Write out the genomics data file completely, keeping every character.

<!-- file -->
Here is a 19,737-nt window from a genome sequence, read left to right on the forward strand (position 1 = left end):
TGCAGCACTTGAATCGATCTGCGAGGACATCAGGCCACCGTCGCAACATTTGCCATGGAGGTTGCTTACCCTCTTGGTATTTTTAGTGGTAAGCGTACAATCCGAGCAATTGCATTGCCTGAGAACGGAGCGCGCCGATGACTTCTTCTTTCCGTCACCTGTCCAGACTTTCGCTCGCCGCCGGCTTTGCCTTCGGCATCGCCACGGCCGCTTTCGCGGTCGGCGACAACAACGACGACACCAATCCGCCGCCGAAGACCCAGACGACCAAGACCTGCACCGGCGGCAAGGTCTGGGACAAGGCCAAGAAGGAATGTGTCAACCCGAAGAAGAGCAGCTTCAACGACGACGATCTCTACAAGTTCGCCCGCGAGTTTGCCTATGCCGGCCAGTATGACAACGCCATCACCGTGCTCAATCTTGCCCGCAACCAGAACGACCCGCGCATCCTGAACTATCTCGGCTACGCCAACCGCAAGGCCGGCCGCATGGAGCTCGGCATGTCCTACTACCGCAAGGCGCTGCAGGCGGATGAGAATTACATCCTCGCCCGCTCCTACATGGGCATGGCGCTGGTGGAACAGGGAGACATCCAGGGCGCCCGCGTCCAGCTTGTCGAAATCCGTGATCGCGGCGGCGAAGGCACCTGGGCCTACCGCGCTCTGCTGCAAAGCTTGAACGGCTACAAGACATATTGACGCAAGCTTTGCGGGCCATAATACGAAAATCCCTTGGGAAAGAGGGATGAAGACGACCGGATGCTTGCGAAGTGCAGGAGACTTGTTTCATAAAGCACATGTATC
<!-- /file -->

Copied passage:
Here is a 19,737-nt window from a genome sequence, read left to right on the forward strand (position 1 = left end):
TGCAGCACTTGAATCGATCTGCGAGGACATCAGGCCACCGTCGCAACATTTGCCATGGAGGTTGCTTACCCTCTTGGTATTTTTAGTGGTAAGCGTACAATCCGAGCAATTGCATTGCCTGAGAACGGAGCGCGCCGATGACTTCTTCTTTCCGTCACCTGTCCAGACTTTCGCTCGCCGCCGGCTTTGCCTTCGGCATCGCCACGGCCGCTTTCGCGGTCGGCGACAACAACGACGACACCAATCCGCCGCCGAAGACCCAGACGACCAAGACCTGCACCGGCGGCAAGGTCTGGGACAAGGCCAAGAAGGAATGTGTCAACCCGAAGAAGAGCAGCTTCAACGACGACGATCTCTACAAGTTCGCCCGCGAGTTTGCCTATGCCGGCCAGTATGACAACGCCATCACCGTGCTCAATCTTGCCCGCAACCAGAACGACCCGCGCATCCTGAACTATCTCGGCTACGCCAACCGCAAGGCCGGCCGCATGGAGCTCGGCATGTCCTACTACCGCAAGGCGCTGCAGGCGGATGAGAATTACATCCTCGCCCGCTCCTACATGGGCATGGCGCTGGTGGAACAGGGAGACATCCAGGGCGCCCGCGTCCAGCTTGTCGAAATCCGTGATCGCGGCGGCGAAGGCACCTGGGCCTACCGCGCTCTGCTGCAAAGCTTGAACGGCTACAAGACATATTGACGCAAGCTTTGCGGGCCATAATACGAAAATCCCTTGGGAAAGAGGGATGAAGACGACCGGATGCTTGCGAAGTGCAGGAGACTTGTTTCATAAAGCACATGTATC